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Figure 4.
Race- and Ethnicity-Adjusted Life Expectancy by Income Ventile in Selected Commuting Zones, 2001-2014

Estimates of race- and ethnicity-adjusted expected age at death for 40-year-olds computed by income ventile (5 percentile point bins).

aAveraged across years and ages.

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Figure 5.
Race- and Ethnicity-Adjusted Life Expectancy by Commuting Zone and Income Quartile, 2001-2014

Estimates of race- and ethnicity-adjusted expected age at death for 40-year-olds computed by commuting zone. The 595 commuting zones with populations above 25 000 are grouped into deciles and colored from dark to light as expected age at death increases. The second and third quartiles appear in eFigure 10 in the Supplement.

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Figure 6.
Mean Annual Change in Life Expectancy by State for Bottom Income Quartile, 2001-2014

Annual changes estimated using ordinary least-squares regression of race- and ethnicity-adjusted expected age at death for 40-year-olds on calendar year by state. States are grouped into deciles and colored from red to turquoise as annual change in expected age at death increases.

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Figure 7.
Expected Life Expectancy for Individuals in the Bottom Income Quartile Living in Selected Commuting Zones, 2001-2014

Solid lines indicate best linear fit, estimated using ordinary least-squares regression.

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Figure 8.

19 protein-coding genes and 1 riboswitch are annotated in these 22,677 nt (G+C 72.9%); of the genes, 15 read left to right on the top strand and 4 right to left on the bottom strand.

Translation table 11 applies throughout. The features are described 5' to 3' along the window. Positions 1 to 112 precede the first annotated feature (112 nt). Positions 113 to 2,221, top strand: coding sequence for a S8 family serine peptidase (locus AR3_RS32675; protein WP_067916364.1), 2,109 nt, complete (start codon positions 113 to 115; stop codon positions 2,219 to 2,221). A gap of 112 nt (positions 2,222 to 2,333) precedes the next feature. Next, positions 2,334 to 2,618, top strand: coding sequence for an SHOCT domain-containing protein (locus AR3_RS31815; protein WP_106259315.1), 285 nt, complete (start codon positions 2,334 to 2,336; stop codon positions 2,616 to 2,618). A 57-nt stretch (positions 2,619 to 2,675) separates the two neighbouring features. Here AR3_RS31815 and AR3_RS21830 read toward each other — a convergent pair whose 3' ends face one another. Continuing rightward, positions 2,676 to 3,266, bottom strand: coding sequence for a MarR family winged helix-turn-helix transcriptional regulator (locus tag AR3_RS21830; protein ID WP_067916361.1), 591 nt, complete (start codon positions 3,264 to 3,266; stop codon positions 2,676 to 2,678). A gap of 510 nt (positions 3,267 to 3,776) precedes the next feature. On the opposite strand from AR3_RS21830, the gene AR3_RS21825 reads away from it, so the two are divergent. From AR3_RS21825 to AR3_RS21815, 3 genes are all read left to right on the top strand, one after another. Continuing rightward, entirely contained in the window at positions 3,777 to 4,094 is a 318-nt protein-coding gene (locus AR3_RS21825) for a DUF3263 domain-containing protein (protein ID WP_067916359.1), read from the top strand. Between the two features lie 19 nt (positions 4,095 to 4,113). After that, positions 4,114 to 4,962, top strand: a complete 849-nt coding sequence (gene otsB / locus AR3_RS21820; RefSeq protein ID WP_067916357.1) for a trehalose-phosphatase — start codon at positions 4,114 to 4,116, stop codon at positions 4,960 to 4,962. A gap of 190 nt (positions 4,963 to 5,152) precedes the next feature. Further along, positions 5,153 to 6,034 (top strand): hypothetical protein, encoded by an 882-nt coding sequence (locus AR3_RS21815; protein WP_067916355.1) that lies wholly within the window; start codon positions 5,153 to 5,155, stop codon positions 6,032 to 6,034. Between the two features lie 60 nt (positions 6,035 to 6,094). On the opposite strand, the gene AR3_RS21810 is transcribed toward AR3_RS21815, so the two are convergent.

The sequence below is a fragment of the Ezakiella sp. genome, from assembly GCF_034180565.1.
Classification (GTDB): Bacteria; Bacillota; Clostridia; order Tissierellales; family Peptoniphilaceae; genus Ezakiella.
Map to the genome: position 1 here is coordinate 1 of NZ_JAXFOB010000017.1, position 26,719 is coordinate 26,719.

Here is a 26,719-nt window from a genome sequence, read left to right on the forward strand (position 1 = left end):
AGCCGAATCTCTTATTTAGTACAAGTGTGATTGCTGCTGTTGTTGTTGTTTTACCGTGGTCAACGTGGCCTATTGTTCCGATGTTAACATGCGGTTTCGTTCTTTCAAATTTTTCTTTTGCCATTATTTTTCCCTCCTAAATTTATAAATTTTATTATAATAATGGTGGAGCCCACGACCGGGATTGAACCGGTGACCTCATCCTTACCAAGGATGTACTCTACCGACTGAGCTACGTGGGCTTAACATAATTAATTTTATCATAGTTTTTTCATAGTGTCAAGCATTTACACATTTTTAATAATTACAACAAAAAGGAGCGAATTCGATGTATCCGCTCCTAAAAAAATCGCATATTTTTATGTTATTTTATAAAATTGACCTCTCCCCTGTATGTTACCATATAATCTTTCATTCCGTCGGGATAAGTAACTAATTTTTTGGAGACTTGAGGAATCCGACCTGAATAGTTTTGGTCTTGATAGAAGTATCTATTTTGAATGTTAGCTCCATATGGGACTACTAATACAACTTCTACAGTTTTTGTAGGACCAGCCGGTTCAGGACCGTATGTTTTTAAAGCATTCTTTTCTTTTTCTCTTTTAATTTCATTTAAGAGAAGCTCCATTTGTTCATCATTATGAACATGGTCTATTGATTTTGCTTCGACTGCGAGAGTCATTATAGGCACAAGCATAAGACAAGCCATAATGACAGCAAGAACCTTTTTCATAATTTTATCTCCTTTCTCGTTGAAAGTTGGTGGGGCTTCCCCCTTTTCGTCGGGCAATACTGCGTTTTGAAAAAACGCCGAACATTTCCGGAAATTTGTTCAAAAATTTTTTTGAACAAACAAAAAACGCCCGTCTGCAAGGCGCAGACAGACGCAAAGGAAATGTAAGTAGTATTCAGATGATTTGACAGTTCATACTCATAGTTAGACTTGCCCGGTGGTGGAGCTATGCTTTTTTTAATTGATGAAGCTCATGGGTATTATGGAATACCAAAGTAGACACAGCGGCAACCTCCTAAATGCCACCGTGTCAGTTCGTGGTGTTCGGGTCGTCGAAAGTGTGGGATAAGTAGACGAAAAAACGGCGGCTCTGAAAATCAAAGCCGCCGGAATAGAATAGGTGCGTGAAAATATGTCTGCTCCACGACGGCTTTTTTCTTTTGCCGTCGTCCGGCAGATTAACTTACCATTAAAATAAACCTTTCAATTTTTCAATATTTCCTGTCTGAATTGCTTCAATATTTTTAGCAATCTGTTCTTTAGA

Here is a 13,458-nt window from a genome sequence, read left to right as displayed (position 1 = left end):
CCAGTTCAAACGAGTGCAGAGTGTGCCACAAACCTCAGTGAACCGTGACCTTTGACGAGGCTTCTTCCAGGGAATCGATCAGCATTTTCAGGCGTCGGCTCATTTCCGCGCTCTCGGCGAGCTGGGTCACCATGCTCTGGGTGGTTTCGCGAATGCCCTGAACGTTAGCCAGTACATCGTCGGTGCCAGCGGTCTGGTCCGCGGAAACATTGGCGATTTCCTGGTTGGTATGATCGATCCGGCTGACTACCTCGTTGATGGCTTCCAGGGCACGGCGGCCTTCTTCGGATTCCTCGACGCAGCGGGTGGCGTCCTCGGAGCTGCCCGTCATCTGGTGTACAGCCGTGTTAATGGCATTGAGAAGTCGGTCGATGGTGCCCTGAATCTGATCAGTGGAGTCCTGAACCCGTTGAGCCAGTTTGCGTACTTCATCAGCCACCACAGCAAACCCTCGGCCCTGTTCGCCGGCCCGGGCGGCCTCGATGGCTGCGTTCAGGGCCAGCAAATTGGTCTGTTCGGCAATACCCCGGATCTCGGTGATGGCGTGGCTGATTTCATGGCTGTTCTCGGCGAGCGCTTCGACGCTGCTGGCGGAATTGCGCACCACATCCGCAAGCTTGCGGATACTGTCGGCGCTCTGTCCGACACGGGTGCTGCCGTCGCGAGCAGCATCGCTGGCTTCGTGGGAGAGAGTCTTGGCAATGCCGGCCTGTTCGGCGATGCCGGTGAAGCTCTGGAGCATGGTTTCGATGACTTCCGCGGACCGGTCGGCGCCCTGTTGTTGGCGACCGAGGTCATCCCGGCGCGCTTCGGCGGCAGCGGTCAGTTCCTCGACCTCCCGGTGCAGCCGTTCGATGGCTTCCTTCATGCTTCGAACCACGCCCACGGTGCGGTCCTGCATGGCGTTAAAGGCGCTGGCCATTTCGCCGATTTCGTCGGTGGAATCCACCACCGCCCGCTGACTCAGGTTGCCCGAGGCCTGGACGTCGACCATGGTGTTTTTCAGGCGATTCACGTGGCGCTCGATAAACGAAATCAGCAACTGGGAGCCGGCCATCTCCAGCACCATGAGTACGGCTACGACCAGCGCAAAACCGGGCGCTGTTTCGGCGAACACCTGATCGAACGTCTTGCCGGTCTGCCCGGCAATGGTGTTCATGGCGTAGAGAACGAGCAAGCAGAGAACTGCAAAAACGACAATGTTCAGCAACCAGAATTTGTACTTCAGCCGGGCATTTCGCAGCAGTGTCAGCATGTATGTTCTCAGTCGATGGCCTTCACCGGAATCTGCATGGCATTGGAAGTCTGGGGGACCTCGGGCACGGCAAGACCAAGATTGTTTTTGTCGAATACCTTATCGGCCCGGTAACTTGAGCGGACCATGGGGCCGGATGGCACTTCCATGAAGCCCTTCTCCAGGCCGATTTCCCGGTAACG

Correlations Between Life Expectancy in the Bottom Income Quartile and Local Area Characteristics, 2001-2014

Population-weighted univariate Pearson correlations estimated between local area characteristics and race- and ethnicity-adjusted expected age at death for 40-year-olds in the bottom income quartile. These correlations were computed at the commuting zone level after averaging life expectancy across sexes. The error bars indicate 95% confidence intervals with errors clustered by state. Definitions and sources of all variables appear in eTable 3 in the Supplement.

aAmong individuals in the bottom income quartile.

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Figure 9.
Correlations Between Life Expectancy in the Top Income Quartile and Local Area Characteristics, 2001-2014

Population-weighted univariate Pearson correlations estimated between local area characteristics and race- and ethnicity-adjusted expected age at death for 40-year-olds in the top income quartile. These correlations were computed at the commuting zone level after averaging life expectancy across sexes. The error bars indicate 95% confidence intervals with errors clustered by state. Definitions and sources of all variables appear in eTable 3 in the Supplement.

aAmong individuals in the top income quartile.

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Tables